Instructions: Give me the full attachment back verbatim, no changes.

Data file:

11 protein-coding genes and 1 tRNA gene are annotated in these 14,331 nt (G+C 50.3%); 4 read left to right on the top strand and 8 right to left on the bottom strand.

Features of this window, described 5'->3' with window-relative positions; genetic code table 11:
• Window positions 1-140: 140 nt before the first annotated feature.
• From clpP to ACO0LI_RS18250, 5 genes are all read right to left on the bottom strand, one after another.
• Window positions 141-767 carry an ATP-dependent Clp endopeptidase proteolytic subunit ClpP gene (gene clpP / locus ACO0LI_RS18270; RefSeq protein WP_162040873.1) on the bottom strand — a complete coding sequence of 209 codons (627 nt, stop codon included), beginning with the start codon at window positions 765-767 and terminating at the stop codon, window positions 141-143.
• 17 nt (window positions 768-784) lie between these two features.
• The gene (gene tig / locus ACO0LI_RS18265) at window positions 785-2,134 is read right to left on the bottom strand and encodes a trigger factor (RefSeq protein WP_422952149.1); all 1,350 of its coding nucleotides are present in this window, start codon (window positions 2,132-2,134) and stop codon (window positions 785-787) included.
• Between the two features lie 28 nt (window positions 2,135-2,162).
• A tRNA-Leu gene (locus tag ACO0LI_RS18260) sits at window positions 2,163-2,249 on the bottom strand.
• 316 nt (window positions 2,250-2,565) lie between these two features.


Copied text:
11 protein-coding genes and 1 tRNA gene are annotated in these 14,331 nt (G+C 50.3%); 4 read left to right on the top strand and 8 right to left on the bottom strand.

Features of this window, described 5'->3' with window-relative positions; genetic code table 11:
• Window positions 1-140: 140 nt before the first annotated feature.
• From clpP to ACO0LI_RS18250, 5 genes are all read right to left on the bottom strand, one after another.
• Window positions 141-767 carry an ATP-dependent Clp endopeptidase proteolytic subunit ClpP gene (gene clpP / locus ACO0LI_RS18270; RefSeq protein WP_162040873.1) on the bottom strand — a complete coding sequence of 209 codons (627 nt, stop codon included), beginning with the start codon at window positions 765-767 and terminating at the stop codon, window positions 141-143.
• 17 nt (window positions 768-784) lie between these two features.
• The gene (gene tig / locus ACO0LI_RS18265) at window positions 785-2,134 is read right to left on the bottom strand and encodes a trigger factor (RefSeq protein WP_422952149.1); all 1,350 of its coding nucleotides are present in this window, start codon (window positions 2,132-2,134) and stop codon (window positions 785-787) included.
• Between the two features lie 28 nt (window positions 2,135-2,162).
• A tRNA-Leu gene (locus tag ACO0LI_RS18260) sits at window positions 2,163-2,249 on the bottom strand.
• 316 nt (window positions 2,250-2,565) lie between these two features.